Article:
Charging Customers PST in British Columbia

Two champagne flutes touching overlooking water and sunset, highlighting BC Sales Tax Responsibilities for Charging PST and GST

With the abolishment of the HST (Harmonized Sales Tax) back in 2013, businesses now have to navigate the rules of both the GST (Goods and Services Tax) and the PST (Provincial Sales Tax) sales tax systems when selling goods and services to customers. GST is relatively straight-forward in that it contains much fewer exceptions/variations and special rules than PST does. As such, I’ve outlined some general guidelines a business can use to make sure that they are following the rules when it comes to PST in BC.

The first requirement to look into is if you are in fact required to charge PST on taxable items. You are not required to charge and collect PST if your gross annual sales in the most recent finished year or your anticipated gross annual sales for the current year are less than $10,000. If your gross sales are below $10,000 per year then you qualify as a small supplier and you do not have to charge and collect PST. If your business sells more than $10,000 of taxable goods per year then you have to register for PST.

Charging Customers PST in British Columbia

Generally, tangible goods are subject to PST. If your business sells a tangible good such as a physical product then likely you have to charge PST on it. Some examples of tangible items that are exempt from PST include:

  • Food for human consumption (this includes basic groceries and restaurant meals)
  • Books, newspapers and magazines
  • Children’s clothing
  • Prescription medication
  • Specific medical equipment and products
  • Specific School supplies
  • Specific farming products

Most services are exempt from PST (including accounting fees) but some services must charge PST. Examples of services that must charge PST include:

  • Auto repairs
  • Furniture repairs
  • Services to setup taxable tangible goods such as install cabinets or appliances
  • Legal services
  • Telecommunication services

The list of items and services that are either taxable or have a specific exemption is long and cannot be listed in a brief list. It is a good idea to perform research or ask your accountant if a product or service you sell is subject to PST.

Most products subject to PST are taxed at a rate of 7% but certain items will be subject to the PST at a different rate. Examples include:

  • Accommodations are at 8%
  • Vehicles range from 7% – 10% or 12% depending on the type of vehicle
  • Boats are at 7% or 12%
  • Liquor is at 10%

These exemptions and rules may apply to your business in a combination. For example, as a landscaper, you would have to charge PST on tangible products that you sell, but any work that you perform to anything that is attached to a real property, such as a house, is exempt from PST. Another example is a photographer. Any photography sessions with the pictures e-mailed are PST exempt but once tangible media is introduced, then PST must be charged on the tangible media such as printed pictures or CDs.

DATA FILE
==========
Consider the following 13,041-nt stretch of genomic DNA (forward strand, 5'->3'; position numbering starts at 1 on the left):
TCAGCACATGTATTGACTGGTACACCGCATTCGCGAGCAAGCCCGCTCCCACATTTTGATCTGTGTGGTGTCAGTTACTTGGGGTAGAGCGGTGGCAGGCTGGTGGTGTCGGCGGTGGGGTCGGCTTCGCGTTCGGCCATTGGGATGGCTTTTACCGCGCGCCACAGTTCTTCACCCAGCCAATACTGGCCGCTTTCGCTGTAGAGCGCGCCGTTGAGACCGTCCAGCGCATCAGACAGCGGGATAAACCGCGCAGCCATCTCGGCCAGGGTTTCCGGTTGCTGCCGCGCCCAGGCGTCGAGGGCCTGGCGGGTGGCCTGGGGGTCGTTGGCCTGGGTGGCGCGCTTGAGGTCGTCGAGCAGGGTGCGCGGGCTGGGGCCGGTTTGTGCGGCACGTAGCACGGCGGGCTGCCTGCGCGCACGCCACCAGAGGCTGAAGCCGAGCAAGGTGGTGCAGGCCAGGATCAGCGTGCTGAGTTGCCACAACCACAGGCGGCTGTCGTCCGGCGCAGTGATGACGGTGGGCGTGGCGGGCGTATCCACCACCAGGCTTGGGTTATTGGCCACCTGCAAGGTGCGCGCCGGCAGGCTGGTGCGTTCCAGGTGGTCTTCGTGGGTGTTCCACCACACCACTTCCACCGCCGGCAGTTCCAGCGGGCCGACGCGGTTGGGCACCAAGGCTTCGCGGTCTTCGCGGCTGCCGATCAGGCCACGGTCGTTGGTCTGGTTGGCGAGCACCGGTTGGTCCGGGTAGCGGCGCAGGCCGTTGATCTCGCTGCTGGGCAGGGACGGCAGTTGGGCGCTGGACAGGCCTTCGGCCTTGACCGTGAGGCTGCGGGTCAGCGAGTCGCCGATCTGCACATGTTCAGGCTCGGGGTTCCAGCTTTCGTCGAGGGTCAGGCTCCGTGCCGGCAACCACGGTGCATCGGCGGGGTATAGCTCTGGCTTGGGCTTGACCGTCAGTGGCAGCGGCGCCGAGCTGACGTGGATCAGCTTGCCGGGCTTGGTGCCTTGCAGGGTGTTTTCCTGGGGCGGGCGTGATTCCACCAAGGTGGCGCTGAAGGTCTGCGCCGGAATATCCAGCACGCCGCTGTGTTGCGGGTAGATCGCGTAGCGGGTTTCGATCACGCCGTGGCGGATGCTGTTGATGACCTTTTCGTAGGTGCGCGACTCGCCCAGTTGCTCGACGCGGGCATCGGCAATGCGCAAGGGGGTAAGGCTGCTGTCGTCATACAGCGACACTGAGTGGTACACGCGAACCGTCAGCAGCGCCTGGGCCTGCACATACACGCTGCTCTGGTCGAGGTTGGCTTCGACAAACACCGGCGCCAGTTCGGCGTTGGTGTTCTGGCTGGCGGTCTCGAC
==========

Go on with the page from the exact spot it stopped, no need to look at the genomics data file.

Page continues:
There are also various programs that are unique to the PST regime and target specific goods or services with an additional tax. Examples include:

  • Passenger vehicle rental tax of $1.50 per day
  • ICE Fund tax (Innovative Clean Energy) charges 0.4% in addition to the basic PST on utility energy products such as natural gas and heating fuel.

The list of specific exemptions and variability of tax rates to specific items is relatively long so it is a good idea to confirm the tax status of the specific item that you sell as there is a chance that it may be subject to a specific rule.

Once the tax applicability for your sales has been established, you have to charge PST on the sale and remit the PST for the sale in the respective filing period for that date. Similar to GST, this tax must be remitted or paid to the government regardless if the sale has been collected or not. If at a later time you determine that the sale is uncollectible then you can write off the account receivable for that sale and claim back the PST on the sale on your next PST return. So in essence, you do not have to pay PST on any sales that you do not collect, even though there is a cash flow timing difference in that you must originally pay the PST when the sale is made and then claim it back in a subsequent PST return.

The main focus of the above descriptions is to highlight the variability and complexity of the PST rules. To be certain of the PST rules applicable to your business, you should speak with your accountant to help ensure that you are compliant with the PST responsibilities of your business.